July 05, 2011

Don't bee a stranger

When I was a small child, our family lived next to the kind of people who probably don't exist anymore. They were an elderly couple, the Richmonds, and they were what I can only describe as bedrock Appalachians, real mountain people. They knew all the old ways and skills of survival.

The man, Hinton, knew where to find fish in the river. He hunted for ginseng in the hills. And he claimed--and I believed--that he could follow honeybees to their hives. Hinton attempted to educate me about the benefits of honeybees. I was a hard sell since these creatures seemed to have been designed specifically to sting my feet when I played barefoot outside.

It took me a while to get the memo, but eventually I became a bee fan. I was sad to learn of the recent unprecedented decline in the bee population due to a mysterious syndrome known as colony collapse disorder. This was bad news not just for bee-keepers but for the many plants and crops that the bees pollinate.

Eventually, this hit home. For the past two summers, I don't recall seeing a single honey bee at Goat Rope Farm. I am pleased to announce that they are back and were as welcome to me as the return of a long lost friend. I hope they stick around.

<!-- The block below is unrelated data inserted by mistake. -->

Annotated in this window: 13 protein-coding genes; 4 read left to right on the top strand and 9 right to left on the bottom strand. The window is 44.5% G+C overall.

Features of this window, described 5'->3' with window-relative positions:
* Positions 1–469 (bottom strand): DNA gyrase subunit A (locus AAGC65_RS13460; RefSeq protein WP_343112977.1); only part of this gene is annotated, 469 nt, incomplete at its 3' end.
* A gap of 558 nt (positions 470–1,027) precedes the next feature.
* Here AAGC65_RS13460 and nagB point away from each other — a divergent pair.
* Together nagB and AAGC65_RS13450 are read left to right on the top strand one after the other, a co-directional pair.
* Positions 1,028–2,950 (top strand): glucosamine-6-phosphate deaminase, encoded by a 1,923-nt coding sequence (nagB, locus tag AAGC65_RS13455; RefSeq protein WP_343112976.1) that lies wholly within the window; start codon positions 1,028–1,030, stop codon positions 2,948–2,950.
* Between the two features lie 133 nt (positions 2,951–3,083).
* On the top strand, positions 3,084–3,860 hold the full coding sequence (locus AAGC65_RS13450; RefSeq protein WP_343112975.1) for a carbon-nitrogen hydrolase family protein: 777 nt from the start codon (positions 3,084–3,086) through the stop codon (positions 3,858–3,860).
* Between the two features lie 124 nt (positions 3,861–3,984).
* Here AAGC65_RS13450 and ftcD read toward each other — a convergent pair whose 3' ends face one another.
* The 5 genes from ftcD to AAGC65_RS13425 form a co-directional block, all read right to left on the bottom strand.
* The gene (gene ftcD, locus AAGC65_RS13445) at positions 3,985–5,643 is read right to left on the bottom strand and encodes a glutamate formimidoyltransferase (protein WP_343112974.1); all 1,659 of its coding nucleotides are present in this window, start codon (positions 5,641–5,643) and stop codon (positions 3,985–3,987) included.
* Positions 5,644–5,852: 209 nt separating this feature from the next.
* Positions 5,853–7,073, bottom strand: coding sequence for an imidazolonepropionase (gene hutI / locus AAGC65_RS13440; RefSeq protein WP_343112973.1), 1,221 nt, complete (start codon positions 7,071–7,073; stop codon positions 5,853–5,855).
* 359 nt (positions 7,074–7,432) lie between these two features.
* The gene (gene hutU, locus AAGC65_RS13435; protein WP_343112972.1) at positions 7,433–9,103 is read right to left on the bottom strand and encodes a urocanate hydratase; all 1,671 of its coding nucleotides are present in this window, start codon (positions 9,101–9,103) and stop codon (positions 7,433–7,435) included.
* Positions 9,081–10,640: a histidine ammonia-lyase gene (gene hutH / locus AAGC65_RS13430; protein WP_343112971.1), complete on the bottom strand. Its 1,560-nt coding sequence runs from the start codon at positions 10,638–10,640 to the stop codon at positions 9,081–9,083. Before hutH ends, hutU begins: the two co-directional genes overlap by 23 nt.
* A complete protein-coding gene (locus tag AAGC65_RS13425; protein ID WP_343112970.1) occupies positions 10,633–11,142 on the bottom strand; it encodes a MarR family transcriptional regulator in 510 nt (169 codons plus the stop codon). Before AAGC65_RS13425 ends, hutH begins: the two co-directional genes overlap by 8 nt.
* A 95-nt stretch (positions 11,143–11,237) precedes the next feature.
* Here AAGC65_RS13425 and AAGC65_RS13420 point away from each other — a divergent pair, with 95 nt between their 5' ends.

TALKING SENSE. Here is Paul Krugman doing battle with bad economic ideas.

FAUX NEWS. Here's a look at 14 propaganda techniques used by a certain "fair and balanced" news network.

FROM EVIL TO HEROISM. Philip Zimbardo, the Stanford psychologist of prison experiment fame, is trying to see whether heroism can be taught. (Search Goat Rope archives in upper left hand corner for several posts on Zimbardo's work.)

A SENSE OF FAIRNESS AND JUSTICE may be innate in humans. Too bad some people apparently didn't get the memo.


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